Monthly Archive for October, 2011

Blackest Night: Rise of the Black Lanterns

Blackest Night: Rise of the Black Lanterns (10/28/11) Comics (2011 **) Written by various, illustrated by various. This volume features single-issue stories involving the following DC characters and/or titles: The Atom, Hawkman, The Question, The Phantom Stranger, Starman, Captain Marvel, Catwoman, Green Arrow and Weird Western Tales. The already fragmented “Blackest Night” event splinters even further in this collection of single-shot issues. In my opinion, this collection was the weakest of the seven Blackest Night trade paperbacks so far, but I suppose it may offer some value to the completists. For me, more than anything else it offered a glimpse into the nooks and crannies of the recent DC Universe. I mean, what the hell was Metamorpho’s Simon Stagg and Java doing in Weird Western? My advice? If you’re planning on buying the whole set of Blackest Night books, this is probably one you can safely skip; I found none of the stories in this volume particularly compelling.

The Innocents

The Innocents (10/26/11) TV-TCM (1961 **1/2) Directed by Jack Clayton, based on the novella The Turn of the Screw by Henry James, starring Deborah Kerr, Peter Wyngarde, Pamela Franklin and Michael Redgrave. A governess is hired to look after two children at a lavish country estate in rural England, where her days are filled with sunshine and… OH MY GOD, IT’S A FREAKING GHOST! Somehow I never quite managed to get around to reading The Turn of the Screw, and as is the case of a lot of movies based on a book, the largest effect The Innocents had on me was to make me want to read the original source material. Never exactly scary, this 50-year-old movie was, at best, unsettling. I can only imagine how much it frightened audiences when it was originally released. Oddly, one of the strongest associations I kept getting as I watched was Dan Curtis’ original Dark Shadows TV show / soap opera. Aside from his co-opting Henry James’ original story (fans might remember a storyline about a music box and a character named “Quentin.”), I can’t help but think Curtis was strongly influenced by this movie; there were many tonal similarities, not only visually but also in the situations, characters and dialogue.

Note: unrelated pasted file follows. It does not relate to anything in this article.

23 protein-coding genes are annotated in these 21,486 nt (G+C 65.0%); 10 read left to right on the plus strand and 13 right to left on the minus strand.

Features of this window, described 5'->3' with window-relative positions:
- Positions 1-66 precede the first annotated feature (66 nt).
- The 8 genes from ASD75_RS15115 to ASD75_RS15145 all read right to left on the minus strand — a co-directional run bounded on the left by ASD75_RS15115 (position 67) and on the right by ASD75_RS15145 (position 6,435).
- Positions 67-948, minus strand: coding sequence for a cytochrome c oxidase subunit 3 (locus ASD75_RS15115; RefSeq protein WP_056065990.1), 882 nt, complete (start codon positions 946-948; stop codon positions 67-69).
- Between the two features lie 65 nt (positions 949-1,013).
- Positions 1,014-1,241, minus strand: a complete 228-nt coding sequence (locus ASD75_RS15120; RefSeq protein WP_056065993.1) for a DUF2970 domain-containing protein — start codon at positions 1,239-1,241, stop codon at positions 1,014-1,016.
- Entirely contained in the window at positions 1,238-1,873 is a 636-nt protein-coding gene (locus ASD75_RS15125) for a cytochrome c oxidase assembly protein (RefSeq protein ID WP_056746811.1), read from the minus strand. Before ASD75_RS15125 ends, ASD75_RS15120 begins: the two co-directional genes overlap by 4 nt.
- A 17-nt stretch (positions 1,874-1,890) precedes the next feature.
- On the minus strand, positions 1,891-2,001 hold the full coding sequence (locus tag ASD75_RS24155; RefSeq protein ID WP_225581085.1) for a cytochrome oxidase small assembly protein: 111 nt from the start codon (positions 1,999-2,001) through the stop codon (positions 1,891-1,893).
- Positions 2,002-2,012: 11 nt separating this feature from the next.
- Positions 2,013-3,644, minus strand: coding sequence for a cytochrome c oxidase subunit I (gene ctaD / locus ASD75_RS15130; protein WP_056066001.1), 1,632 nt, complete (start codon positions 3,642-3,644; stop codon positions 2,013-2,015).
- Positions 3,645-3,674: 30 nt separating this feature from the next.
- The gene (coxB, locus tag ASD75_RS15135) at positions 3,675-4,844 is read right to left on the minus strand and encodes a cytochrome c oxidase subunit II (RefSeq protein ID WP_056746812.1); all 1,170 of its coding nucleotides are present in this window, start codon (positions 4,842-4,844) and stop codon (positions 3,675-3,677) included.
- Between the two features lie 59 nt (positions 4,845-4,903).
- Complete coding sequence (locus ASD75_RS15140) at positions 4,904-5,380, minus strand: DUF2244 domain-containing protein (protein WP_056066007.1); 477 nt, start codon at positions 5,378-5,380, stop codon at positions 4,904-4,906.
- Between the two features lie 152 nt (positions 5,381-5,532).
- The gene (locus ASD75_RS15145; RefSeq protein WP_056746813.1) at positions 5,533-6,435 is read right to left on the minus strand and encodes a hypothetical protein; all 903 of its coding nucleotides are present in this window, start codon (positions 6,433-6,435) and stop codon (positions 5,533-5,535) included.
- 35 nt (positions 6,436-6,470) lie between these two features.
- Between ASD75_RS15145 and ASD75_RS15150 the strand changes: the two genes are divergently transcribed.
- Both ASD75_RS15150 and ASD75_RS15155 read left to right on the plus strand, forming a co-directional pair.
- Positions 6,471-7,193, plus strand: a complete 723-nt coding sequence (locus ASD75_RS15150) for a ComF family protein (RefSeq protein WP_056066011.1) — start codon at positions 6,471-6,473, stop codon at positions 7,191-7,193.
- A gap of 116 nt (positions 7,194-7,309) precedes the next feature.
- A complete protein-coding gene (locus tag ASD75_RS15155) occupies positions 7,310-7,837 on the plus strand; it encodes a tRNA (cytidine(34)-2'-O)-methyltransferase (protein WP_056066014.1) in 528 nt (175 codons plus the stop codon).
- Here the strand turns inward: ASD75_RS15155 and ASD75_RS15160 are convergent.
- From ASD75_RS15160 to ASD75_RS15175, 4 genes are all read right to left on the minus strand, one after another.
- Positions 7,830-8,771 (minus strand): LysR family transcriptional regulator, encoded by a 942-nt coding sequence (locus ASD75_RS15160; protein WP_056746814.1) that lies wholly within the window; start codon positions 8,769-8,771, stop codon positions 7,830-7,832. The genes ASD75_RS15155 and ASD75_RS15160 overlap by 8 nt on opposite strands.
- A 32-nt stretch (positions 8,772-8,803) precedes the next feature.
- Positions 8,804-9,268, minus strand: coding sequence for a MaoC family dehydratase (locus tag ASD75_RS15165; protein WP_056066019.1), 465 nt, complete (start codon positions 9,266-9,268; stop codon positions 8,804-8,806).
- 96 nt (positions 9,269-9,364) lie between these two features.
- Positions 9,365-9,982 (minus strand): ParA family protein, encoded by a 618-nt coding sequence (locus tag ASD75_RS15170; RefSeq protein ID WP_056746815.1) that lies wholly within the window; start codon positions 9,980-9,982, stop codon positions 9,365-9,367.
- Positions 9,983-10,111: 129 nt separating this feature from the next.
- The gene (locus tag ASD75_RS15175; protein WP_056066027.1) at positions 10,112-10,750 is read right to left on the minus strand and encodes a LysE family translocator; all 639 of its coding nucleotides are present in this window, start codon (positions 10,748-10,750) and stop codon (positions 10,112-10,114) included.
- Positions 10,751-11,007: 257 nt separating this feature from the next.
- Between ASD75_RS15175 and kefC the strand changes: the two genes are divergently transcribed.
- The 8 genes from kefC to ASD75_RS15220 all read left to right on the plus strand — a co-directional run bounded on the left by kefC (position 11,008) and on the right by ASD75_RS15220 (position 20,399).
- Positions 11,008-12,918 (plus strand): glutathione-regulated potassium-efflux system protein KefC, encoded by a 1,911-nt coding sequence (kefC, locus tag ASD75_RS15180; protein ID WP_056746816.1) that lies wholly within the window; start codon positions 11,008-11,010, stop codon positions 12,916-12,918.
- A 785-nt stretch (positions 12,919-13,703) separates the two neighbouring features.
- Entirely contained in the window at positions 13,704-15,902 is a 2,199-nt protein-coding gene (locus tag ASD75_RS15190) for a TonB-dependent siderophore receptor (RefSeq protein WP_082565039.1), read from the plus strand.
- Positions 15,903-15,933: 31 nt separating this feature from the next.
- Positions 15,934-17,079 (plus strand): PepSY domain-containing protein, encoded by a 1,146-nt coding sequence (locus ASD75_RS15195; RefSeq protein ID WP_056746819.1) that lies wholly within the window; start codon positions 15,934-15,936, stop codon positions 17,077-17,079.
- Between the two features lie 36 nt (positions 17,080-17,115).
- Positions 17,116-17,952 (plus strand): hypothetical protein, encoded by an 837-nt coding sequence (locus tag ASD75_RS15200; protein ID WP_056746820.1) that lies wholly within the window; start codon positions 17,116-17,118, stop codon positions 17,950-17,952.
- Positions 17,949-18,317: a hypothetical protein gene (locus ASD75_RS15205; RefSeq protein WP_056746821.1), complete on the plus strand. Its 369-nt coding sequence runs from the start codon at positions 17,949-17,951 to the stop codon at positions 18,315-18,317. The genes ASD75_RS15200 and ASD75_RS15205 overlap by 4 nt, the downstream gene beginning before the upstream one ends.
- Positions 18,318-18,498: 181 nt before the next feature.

Mad Men, Season 4

Mad Men, Season 4 (10/23/11) Netflix (2010 ***1/4) Series created by Matthew Weiner, starring Jon Hamm, Elisabeth Moss, Christina Hendricks and January Jones. Madison Avenue CLIO-winning “Ad Man of Mystery” Donald Draper hits rock bottom, then tries to pick up the pieces of his broken double life. Though Elisabeth Moss’ Peggy Olson was originally introduced in Season 1 as a “second lead” for the show, the spotlight for this 13-episode season was clearly focused on Don Draper. Other characters were still present, serving up juicy, sometimes thematically-related B storylines on a weekly basis, but Season 4 was all about the D-man. It was particularly interesting to see Don’s wife Betty (January Jones), who was featured so prominently in previous seasons, pushed way into the background. At about the halfway point of the season I was getting a little concerned about how downbeat the show had become. But then it turned around and the remainder of the season was all the more satisfying, to the point where I was really rooting for Draper to “succeed in business… by really working hard.” My only real nit to pick for this season is that when I first started watching Mad Men, I was knocked out by its immersive time-travel feel of the show. Unfortunately, that 1960s verisimilitude has faded progressively, with its fourth season retaining a mere fraction of that immersive quality.

Dr. Horrible’s Sing-Along Blog